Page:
He said, “Promises are made to be kept” and he kept promising and the promises were never kept. He said at the Town Hall Meeting: “Ask not what I promised, but promise what I ask.” We all looked at each other, stunned. What he had said seemed to carry some deep meaning.

But I didn’t care what meaning it carried. I was hungry and angry!

Tonight, I wave my axe handle and move along with the crowd. We are storming the White House. We are seeking justice for the lies we had been told. We don’t have a chance of breaking down the fence, but we are moving ahead anyway.

Definition courtesy of “Silva Rhetoricae” (rhetoric.byu.edu)

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Antimetathesis (an-ti-me-ta’-the-sis): Inversion of the members of an antithesis.

You’re so hot–everybody wants a piece of you.

You’re so cold–you could care less as you rest on your flimsy laurels.

You better start paying attention to your fans: fans are notoriously fickle. Their hot fires of admiration will turn into icebergs over night if you don’t warm up to their overtures.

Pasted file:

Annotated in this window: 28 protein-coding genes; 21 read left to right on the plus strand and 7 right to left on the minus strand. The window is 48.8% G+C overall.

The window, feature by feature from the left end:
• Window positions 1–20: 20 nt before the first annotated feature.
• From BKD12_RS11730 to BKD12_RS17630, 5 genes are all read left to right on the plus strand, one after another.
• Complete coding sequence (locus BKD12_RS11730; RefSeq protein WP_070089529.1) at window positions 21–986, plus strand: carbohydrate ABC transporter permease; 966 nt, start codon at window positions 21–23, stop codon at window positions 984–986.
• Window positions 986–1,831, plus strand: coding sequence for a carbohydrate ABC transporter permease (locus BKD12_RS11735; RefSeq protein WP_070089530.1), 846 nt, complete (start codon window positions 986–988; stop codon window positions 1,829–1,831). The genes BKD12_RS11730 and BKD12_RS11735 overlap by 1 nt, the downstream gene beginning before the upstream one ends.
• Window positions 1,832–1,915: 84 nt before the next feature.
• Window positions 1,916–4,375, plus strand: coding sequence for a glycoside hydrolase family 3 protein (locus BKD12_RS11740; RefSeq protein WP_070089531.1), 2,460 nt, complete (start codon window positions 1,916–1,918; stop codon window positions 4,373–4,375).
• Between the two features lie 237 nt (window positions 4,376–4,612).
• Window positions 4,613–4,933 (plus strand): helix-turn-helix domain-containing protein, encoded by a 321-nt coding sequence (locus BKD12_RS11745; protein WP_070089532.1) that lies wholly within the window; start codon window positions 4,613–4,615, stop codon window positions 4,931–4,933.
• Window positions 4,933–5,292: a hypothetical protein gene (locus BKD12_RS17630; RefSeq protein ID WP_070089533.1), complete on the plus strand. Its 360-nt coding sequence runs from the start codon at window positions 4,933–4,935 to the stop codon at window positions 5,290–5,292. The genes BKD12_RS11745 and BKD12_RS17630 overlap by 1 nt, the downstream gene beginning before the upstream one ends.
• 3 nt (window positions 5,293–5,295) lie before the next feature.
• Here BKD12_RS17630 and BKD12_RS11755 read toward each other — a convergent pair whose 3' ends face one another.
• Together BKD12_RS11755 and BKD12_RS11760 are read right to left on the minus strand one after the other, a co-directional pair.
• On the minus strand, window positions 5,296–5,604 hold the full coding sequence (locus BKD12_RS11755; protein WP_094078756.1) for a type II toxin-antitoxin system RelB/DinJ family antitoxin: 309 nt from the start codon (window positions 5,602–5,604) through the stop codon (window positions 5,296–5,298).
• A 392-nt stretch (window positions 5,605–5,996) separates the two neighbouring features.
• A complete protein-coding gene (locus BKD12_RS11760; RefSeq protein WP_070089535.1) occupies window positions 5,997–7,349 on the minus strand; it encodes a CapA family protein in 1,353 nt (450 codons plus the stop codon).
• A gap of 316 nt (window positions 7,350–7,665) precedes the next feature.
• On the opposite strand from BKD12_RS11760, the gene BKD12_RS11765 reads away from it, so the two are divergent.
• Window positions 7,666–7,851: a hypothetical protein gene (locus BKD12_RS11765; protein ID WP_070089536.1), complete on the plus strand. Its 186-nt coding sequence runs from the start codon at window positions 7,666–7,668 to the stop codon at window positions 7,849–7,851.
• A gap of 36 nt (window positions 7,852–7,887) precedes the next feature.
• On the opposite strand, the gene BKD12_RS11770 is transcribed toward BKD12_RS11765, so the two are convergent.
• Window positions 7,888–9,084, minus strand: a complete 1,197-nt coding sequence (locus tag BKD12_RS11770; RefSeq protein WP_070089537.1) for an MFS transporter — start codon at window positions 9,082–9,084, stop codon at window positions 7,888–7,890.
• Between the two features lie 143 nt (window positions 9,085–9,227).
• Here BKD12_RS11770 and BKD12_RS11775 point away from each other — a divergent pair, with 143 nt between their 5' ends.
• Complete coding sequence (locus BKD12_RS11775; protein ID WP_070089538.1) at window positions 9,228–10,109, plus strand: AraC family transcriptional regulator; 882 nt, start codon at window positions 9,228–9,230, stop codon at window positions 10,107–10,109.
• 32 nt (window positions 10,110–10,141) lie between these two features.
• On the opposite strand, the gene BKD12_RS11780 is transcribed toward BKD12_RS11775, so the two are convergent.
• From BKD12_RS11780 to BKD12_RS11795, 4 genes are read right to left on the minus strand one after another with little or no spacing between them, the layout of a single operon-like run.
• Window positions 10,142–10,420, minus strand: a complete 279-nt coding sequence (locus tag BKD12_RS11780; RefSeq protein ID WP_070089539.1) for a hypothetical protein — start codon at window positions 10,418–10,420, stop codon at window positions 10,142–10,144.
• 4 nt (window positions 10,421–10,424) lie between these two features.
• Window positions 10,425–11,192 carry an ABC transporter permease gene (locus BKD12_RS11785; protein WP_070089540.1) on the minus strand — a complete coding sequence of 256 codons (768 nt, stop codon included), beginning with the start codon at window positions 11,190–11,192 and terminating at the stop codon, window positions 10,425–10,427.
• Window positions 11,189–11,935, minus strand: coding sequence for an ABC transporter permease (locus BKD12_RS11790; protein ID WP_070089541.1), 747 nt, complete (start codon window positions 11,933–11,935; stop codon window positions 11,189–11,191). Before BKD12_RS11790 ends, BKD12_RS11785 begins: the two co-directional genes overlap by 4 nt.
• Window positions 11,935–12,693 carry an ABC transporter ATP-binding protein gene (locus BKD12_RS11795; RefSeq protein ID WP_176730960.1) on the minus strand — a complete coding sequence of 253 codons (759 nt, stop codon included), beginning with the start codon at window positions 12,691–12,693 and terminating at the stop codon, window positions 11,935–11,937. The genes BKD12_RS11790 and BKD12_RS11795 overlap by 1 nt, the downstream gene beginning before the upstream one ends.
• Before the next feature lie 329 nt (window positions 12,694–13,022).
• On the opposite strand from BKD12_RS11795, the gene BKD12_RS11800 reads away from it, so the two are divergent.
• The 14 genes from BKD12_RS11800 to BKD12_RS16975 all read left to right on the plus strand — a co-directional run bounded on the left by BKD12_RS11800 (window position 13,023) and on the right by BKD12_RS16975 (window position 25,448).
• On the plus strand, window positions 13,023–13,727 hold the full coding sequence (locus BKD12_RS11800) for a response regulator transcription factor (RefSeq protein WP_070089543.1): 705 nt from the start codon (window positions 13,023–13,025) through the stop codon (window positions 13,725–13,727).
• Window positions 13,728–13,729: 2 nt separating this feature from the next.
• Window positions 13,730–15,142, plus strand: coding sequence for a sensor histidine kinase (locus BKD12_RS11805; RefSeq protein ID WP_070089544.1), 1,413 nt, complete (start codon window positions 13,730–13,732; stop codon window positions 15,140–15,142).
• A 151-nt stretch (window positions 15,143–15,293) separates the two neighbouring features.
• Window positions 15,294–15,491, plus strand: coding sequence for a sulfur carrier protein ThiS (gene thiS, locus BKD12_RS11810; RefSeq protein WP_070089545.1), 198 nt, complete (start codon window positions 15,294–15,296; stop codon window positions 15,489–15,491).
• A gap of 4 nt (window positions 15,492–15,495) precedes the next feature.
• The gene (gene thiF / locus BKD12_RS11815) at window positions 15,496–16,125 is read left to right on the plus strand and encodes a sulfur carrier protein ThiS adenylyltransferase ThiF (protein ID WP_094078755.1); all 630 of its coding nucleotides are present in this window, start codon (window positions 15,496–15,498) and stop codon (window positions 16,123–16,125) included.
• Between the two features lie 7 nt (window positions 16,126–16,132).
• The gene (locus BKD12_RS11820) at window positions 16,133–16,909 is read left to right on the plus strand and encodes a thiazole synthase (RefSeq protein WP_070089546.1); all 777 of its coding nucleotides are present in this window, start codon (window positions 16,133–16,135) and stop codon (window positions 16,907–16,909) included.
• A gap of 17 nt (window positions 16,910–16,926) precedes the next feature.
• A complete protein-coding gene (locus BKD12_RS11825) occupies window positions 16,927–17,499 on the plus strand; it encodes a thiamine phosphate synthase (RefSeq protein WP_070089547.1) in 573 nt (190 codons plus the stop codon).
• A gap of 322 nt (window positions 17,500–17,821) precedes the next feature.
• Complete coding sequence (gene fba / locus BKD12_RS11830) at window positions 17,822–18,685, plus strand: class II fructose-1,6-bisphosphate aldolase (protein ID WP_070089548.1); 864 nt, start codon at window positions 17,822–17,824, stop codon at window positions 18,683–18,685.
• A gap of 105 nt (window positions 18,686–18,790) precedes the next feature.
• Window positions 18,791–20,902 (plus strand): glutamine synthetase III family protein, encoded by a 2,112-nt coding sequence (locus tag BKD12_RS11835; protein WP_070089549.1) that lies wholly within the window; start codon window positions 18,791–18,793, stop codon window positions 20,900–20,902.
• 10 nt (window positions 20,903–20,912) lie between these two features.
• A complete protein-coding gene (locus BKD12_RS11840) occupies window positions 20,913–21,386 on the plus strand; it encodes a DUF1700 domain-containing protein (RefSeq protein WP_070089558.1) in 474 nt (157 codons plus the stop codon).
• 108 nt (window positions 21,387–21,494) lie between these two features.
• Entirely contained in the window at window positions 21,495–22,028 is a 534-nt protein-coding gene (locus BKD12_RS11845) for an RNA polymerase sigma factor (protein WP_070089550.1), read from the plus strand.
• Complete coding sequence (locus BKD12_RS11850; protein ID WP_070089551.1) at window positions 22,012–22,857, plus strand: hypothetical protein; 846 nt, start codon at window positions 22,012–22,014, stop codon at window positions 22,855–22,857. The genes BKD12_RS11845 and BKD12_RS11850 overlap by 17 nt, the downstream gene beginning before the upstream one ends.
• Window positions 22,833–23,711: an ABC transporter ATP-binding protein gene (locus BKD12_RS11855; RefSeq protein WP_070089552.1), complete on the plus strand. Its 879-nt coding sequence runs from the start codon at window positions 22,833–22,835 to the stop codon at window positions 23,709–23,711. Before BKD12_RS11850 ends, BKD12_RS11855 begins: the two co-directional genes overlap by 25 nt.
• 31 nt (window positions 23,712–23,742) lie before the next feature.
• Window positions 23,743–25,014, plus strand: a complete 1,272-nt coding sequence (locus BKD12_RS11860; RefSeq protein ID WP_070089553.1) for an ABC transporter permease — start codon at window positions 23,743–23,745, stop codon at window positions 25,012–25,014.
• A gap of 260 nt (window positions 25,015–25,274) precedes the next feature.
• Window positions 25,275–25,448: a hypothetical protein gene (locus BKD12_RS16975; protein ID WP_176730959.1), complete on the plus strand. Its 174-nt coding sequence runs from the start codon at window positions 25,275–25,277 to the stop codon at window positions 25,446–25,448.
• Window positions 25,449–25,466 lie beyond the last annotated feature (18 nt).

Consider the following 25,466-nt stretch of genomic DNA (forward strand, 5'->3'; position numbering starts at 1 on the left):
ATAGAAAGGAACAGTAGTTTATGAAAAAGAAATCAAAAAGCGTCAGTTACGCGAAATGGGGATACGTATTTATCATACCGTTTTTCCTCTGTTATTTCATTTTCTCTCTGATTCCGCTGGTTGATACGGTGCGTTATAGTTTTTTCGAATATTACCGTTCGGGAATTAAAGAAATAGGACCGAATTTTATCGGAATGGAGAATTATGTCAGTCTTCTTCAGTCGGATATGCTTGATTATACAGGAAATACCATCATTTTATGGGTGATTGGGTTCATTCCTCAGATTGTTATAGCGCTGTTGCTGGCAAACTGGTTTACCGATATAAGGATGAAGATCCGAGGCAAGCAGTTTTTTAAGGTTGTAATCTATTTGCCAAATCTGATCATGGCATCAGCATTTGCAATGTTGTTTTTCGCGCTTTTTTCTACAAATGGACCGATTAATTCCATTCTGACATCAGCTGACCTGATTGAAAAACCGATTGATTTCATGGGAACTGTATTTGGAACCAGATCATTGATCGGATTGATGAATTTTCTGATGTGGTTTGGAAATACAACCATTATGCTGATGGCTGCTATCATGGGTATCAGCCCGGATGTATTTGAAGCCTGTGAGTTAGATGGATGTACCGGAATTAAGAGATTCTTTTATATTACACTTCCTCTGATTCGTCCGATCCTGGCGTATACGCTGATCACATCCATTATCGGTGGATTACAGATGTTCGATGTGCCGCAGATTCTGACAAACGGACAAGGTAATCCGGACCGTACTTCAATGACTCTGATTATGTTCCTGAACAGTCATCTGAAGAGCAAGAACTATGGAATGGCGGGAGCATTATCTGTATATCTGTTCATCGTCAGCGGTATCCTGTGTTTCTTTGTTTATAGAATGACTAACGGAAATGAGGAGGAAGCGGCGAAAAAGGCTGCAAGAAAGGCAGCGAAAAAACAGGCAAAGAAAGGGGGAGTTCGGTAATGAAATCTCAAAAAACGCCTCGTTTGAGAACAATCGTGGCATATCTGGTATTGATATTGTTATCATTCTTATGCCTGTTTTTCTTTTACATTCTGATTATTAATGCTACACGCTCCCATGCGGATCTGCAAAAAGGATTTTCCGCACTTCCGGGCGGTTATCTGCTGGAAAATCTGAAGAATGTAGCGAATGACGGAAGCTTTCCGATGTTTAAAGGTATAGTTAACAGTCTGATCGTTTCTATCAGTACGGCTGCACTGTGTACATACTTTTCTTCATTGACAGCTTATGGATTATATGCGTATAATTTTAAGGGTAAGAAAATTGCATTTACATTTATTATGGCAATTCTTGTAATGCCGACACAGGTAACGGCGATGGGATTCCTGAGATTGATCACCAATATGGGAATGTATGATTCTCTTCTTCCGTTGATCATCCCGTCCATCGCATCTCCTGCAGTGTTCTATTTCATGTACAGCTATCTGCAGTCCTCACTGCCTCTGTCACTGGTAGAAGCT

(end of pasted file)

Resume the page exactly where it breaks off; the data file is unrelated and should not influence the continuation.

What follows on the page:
Cold and Hot, hot and cold: you need to turn up the heat and fan your fans’ flames of love and wonder. They will think it’s cool!

Go for it!

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Definition courtesy of “Silva Rhetoricae” (rhetoric.byu.edu).


Antisagoge (an-tis-a-go’-gee): 1. Making a concession before making one’s point (=paromologia); 2. Using a hypothetical situation or a precept to illustrate antithetical alternative consequences, typically promises of reward and punishment.